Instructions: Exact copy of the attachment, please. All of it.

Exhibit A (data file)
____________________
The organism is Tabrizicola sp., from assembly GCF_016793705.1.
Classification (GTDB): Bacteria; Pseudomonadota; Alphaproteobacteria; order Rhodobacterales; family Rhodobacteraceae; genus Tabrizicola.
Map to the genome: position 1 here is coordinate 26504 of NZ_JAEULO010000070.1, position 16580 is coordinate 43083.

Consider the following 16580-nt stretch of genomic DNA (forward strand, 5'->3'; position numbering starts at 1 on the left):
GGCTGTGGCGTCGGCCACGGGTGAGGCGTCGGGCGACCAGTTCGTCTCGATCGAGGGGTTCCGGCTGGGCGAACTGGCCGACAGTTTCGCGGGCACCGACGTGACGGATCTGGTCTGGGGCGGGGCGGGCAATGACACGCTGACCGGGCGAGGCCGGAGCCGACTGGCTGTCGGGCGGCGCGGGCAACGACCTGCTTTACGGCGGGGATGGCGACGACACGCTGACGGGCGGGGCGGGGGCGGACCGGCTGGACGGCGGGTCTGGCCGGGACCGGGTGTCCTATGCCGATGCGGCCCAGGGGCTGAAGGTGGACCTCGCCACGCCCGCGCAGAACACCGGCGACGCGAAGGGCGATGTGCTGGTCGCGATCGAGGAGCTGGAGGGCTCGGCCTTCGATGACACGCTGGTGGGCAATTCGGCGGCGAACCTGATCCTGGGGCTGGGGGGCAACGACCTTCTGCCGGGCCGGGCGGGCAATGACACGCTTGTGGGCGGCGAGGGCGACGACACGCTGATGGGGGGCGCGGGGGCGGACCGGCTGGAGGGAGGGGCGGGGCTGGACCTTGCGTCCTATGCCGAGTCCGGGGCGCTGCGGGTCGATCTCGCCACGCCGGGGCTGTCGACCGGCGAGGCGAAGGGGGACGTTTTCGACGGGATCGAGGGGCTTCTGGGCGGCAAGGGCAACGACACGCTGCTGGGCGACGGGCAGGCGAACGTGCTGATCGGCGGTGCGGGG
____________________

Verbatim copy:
The organism is Tabrizicola sp., from assembly GCF_016793705.1.
Classification (GTDB): Bacteria; Pseudomonadota; Alphaproteobacteria; order Rhodobacterales; family Rhodobacteraceae; genus Tabrizicola.
Map to the genome: position 1 here is coordinate 26504 of NZ_JAEULO010000070.1, position 16580 is coordinate 43083.

Consider the following 16580-nt stretch of genomic DNA (forward strand, 5'->3'; position numbering starts at 1 on the left):
GGCTGTGGCGTCGGCCACGGGTGAGGCGTCGGGCGACCAGTTCGTCTCGATCGAGGGGTTCCGGCTGGGCGAACTGGCCGACAGTTTCGCGGGCACCGACGTGACGGATCTGGTCTGGGGCGGGGCGGGCAATGACACGCTGACCGGGCGAGGCCGGAGCCGACTGGCTGTCGGGCGGCGCGGGCAACGACCTGCTTTACGGCGGGGATGGCGACGACACGCTGACGGGCGGGGCGGGGGCGGACCGGCTGGACGGCGGGTCTGGCCGGGACCGGGTGTCCTATGCCGATGCGGCCCAGGGGCTGAAGGTGGACCTCGCCACGCCCGCGCAGAACACCGGCGACGCGAAGGGCGATGTGCTGGTCGCGATCGAGGAGCTGGAGGGCTCGGCCTTCGATGACACGCTGGTGGGCAATTCGGCGGCGAACCTGATCCTGGGGCTGGGGGGCAACGACCTTCTGCCGGGCCGGGCGGGCAATGACACGCTTGTGGGCGGCGAGGGCGACGACACGCTGATGGGGGGCGCGGGGGCGGACCGGCTGGAGGGAGGGGCGGGGCTGGACCTTGCGTCCTATGCCGAGTCCGGGGCGCTGCGGGTCGATCTCGCCACGCCGGGGCTGTCGACCGGCGAGGCGAAGGGGGACGTTTTCGACGGGATCGAGGGGCTTCTGGGCGGCAAGGGCAACGACACGCTGCTGGGCGACGGGCAGGCGAACGTGCTGATCGGCGGTGCGGGG